Sample applications demonstrating both approaches can be found on github.  The sqlite.dll binaries can be downloaded from here.

Thursday, August 4, 2011

Delphi for iOS!

I attended the Rad Studio World Tour today in Auckland. Delphi XE2 has some nice features (x64, OSX, FireMonkey) but the standout for me was the iOS support.

Developing for the iPhone et al is mostly a pain in the proverbial. XCode is somewhat of a mess and Objective C was designed by someone with an unholy fetish for square brackets. The last time I did iPhone dev, I did most of my coding in c++ on Windows and only booted into OSX for deployment and testing on the iPhone.

Embarcadero are looking to fix that with Delphi XE2. You can write and test your code in Delphi on Windows. When you need to try it on iOS, you create a xcode project (1 mouse click, only needed once) and then boot into OSX and open the xcode project there. From xcode you can edit, compile, run and debug your 100% Delphi code. If you have either Windows or OSX in a virtual machine you can flick from one tother as you wish. Yor app can be compiled and run in both Windows and iOS.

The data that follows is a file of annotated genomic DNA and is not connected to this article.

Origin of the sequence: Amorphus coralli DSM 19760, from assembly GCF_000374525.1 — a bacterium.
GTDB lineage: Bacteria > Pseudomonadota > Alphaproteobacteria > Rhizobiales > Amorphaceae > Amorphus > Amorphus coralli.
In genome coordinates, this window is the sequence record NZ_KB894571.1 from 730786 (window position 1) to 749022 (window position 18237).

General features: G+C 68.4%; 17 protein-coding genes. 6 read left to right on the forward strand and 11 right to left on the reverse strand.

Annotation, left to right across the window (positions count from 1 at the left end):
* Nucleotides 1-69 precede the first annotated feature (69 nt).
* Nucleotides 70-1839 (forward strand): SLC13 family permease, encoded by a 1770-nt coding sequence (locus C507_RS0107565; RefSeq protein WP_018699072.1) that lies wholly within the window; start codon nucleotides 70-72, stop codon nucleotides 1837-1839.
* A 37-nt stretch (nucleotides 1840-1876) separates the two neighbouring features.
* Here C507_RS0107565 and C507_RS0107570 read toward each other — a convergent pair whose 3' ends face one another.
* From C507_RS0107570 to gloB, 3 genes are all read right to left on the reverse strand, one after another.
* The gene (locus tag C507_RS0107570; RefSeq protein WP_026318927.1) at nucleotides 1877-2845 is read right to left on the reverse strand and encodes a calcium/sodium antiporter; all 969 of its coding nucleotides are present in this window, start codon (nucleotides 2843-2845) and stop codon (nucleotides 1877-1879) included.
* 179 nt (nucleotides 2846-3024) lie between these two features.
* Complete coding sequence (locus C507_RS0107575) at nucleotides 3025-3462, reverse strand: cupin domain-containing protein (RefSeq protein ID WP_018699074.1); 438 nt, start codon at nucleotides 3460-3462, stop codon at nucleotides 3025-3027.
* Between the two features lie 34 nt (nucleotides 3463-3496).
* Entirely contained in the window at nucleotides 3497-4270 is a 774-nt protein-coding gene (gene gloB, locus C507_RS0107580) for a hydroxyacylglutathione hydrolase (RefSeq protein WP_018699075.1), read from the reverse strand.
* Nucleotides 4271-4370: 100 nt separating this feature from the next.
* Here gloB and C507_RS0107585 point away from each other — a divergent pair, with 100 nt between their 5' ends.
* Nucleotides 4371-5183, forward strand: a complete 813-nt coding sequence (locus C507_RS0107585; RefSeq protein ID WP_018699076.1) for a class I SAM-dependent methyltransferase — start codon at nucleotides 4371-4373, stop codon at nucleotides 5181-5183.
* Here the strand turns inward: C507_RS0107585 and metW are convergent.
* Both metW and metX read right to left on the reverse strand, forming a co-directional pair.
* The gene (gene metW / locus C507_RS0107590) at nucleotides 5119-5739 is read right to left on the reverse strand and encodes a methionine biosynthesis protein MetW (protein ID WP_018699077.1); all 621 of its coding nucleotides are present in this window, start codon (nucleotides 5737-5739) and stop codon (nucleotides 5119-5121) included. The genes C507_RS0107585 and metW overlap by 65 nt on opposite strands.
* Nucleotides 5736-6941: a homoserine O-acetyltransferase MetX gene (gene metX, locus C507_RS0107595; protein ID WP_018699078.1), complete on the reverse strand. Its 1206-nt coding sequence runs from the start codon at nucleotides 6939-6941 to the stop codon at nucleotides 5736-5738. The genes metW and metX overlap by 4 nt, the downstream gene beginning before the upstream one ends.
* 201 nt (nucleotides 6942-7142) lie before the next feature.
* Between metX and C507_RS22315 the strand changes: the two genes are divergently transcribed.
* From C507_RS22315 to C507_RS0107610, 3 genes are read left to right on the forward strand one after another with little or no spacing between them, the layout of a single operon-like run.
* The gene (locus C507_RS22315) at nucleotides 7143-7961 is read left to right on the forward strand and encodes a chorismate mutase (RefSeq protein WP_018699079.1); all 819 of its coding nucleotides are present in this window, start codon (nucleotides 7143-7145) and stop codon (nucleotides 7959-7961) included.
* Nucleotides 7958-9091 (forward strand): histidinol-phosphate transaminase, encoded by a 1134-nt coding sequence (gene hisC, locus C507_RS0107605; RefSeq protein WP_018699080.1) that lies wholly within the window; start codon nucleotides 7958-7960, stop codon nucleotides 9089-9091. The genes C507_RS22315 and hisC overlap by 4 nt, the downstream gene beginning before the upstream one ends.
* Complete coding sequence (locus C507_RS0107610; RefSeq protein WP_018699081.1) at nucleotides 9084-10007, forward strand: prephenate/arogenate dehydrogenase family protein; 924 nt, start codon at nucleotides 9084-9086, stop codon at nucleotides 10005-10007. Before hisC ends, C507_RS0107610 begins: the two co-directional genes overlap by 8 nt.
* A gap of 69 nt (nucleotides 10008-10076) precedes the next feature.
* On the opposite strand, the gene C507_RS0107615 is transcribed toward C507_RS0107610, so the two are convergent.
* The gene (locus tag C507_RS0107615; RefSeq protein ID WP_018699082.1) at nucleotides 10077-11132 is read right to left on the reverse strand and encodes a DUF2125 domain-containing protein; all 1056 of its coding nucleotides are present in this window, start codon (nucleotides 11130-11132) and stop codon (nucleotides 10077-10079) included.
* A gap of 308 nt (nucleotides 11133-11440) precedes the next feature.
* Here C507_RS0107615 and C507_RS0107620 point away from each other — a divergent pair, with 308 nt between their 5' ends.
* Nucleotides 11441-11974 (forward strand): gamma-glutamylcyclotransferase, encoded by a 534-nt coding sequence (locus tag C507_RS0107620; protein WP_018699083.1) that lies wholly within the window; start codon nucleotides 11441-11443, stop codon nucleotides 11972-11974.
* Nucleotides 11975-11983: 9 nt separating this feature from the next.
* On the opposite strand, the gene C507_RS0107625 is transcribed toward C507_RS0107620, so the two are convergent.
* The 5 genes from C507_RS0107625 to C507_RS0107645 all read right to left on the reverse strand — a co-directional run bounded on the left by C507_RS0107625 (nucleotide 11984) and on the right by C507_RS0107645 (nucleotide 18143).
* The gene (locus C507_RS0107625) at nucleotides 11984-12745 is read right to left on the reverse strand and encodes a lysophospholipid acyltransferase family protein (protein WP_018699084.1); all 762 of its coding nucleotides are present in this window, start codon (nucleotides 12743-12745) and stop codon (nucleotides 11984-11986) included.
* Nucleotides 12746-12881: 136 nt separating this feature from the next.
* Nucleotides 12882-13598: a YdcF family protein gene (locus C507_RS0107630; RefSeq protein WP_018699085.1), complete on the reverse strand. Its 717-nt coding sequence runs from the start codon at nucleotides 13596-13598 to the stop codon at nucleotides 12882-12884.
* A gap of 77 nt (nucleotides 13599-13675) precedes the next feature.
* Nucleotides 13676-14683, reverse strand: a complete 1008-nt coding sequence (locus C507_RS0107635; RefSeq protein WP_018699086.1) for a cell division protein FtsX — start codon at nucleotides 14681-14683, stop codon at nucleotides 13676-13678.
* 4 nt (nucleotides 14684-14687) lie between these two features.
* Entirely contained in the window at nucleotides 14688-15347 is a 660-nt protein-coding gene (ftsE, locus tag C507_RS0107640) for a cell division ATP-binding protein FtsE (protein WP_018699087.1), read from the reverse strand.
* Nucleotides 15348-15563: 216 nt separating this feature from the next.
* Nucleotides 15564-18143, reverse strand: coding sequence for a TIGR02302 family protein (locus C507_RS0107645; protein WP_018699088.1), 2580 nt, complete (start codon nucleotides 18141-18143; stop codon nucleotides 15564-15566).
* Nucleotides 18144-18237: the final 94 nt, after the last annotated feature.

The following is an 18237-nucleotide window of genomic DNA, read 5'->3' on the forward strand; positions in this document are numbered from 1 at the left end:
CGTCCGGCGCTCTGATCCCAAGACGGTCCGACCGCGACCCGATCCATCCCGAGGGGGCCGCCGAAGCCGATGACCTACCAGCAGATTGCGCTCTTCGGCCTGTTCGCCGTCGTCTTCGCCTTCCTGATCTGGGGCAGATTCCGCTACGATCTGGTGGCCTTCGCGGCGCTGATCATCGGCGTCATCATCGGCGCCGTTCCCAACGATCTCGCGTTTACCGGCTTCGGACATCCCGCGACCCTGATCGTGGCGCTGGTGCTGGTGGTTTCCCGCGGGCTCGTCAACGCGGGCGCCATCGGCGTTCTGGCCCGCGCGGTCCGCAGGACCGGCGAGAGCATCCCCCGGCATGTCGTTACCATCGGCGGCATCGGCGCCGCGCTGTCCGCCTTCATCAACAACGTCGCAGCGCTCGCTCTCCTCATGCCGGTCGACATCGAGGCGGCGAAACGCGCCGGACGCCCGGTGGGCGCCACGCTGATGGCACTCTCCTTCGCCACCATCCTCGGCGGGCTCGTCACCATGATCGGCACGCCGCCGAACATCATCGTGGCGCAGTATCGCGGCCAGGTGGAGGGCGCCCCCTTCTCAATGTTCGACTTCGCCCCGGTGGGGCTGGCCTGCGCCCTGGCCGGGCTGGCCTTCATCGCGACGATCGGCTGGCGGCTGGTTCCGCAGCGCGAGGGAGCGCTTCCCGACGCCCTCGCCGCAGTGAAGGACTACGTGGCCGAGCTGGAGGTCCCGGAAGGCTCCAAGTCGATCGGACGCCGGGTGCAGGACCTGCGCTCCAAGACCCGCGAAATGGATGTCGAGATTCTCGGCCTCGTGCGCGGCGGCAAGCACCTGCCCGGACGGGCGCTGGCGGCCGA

Awesome!

It's not all perfect, xcode is still there, OSX is a must and the whole code signing is probably as irritating as before, but it's much better than the objective c alternative. It only works with new apps written using FireMonkey but you will be able to pull in older code.

The iOS app is full native code, with access to hardware such as gps, accelerometer and camera.

Note: Accessing the phone hardware means that your app will no longer run under windows due to either the hardware or the support units not being there. I suspect that this is resolvable with some conditional defines and a bit of hacking.

Much to my supprise I am now excited again; both about delphi programming and about iOS programming.

Saturday, June 11, 2011

Delphi image components, ImageEn has a new home